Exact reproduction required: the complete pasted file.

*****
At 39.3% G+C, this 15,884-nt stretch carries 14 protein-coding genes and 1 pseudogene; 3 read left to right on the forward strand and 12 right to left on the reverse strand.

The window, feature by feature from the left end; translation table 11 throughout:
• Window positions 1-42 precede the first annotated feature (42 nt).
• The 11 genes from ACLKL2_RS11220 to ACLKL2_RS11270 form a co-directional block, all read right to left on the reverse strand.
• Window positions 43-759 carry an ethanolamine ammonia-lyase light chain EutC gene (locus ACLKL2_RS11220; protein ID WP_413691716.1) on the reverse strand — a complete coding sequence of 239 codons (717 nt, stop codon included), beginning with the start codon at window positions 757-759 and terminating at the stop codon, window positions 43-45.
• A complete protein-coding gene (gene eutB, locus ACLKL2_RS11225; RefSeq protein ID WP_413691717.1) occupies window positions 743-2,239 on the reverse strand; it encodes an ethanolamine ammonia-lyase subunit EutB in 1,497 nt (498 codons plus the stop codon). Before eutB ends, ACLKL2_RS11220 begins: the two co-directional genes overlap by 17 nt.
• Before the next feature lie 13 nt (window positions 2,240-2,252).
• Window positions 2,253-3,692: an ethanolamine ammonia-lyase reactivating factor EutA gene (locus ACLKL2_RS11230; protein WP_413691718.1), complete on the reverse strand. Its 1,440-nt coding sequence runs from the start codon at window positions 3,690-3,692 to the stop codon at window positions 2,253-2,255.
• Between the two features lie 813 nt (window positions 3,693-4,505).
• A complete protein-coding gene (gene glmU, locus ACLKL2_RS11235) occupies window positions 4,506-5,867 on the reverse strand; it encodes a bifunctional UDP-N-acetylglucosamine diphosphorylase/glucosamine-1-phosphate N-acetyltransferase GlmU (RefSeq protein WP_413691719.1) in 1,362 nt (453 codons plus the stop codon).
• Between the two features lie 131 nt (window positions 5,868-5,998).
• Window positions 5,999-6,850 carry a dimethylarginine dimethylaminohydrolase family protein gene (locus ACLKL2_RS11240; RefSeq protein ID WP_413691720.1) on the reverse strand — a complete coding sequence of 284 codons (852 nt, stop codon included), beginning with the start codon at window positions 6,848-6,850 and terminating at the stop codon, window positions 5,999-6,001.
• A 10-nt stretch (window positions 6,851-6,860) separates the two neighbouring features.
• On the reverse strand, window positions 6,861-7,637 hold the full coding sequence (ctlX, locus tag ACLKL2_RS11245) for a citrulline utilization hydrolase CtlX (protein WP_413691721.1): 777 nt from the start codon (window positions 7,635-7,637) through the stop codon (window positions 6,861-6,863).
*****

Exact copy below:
At 39.3% G+C, this 15,884-nt stretch carries 14 protein-coding genes and 1 pseudogene; 3 read left to right on the forward strand and 12 right to left on the reverse strand.

The window, feature by feature from the left end; translation table 11 throughout:
• Window positions 1-42 precede the first annotated feature (42 nt).
• The 11 genes from ACLKL2_RS11220 to ACLKL2_RS11270 form a co-directional block, all read right to left on the reverse strand.
• Window positions 43-759 carry an ethanolamine ammonia-lyase light chain EutC gene (locus ACLKL2_RS11220; protein ID WP_413691716.1) on the reverse strand — a complete coding sequence of 239 codons (717 nt, stop codon included), beginning with the start codon at window positions 757-759 and terminating at the stop codon, window positions 43-45.
• A complete protein-coding gene (gene eutB, locus ACLKL2_RS11225; RefSeq protein ID WP_413691717.1) occupies window positions 743-2,239 on the reverse strand; it encodes an ethanolamine ammonia-lyase subunit EutB in 1,497 nt (498 codons plus the stop codon). Before eutB ends, ACLKL2_RS11220 begins: the two co-directional genes overlap by 17 nt.
• Before the next feature lie 13 nt (window positions 2,240-2,252).
• Window positions 2,253-3,692: an ethanolamine ammonia-lyase reactivating factor EutA gene (locus ACLKL2_RS11230; protein WP_413691718.1), complete on the reverse strand. Its 1,440-nt coding sequence runs from the start codon at window positions 3,690-3,692 to the stop codon at window positions 2,253-2,255.
• Between the two features lie 813 nt (window positions 3,693-4,505).
• A complete protein-coding gene (gene glmU, locus ACLKL2_RS11235) occupies window positions 4,506-5,867 on the reverse strand; it encodes a bifunctional UDP-N-acetylglucosamine diphosphorylase/glucosamine-1-phosphate N-acetyltransferase GlmU (RefSeq protein WP_413691719.1) in 1,362 nt (453 codons plus the stop codon).
• Between the two features lie 131 nt (window positions 5,868-5,998).
• Window positions 5,999-6,850 carry a dimethylarginine dimethylaminohydrolase family protein gene (locus ACLKL2_RS11240; RefSeq protein ID WP_413691720.1) on the reverse strand — a complete coding sequence of 284 codons (852 nt, stop codon included), beginning with the start codon at window positions 6,848-6,850 and terminating at the stop codon, window positions 5,999-6,001.
• A 10-nt stretch (window positions 6,851-6,860) separates the two neighbouring features.
• On the reverse strand, window positions 6,861-7,637 hold the full coding sequence (ctlX, locus tag ACLKL2_RS11245) for a citrulline utilization hydrolase CtlX (protein WP_413691721.1): 777 nt from the start codon (window positions 7,635-7,637) through the stop codon (window positions 6,861-6,863).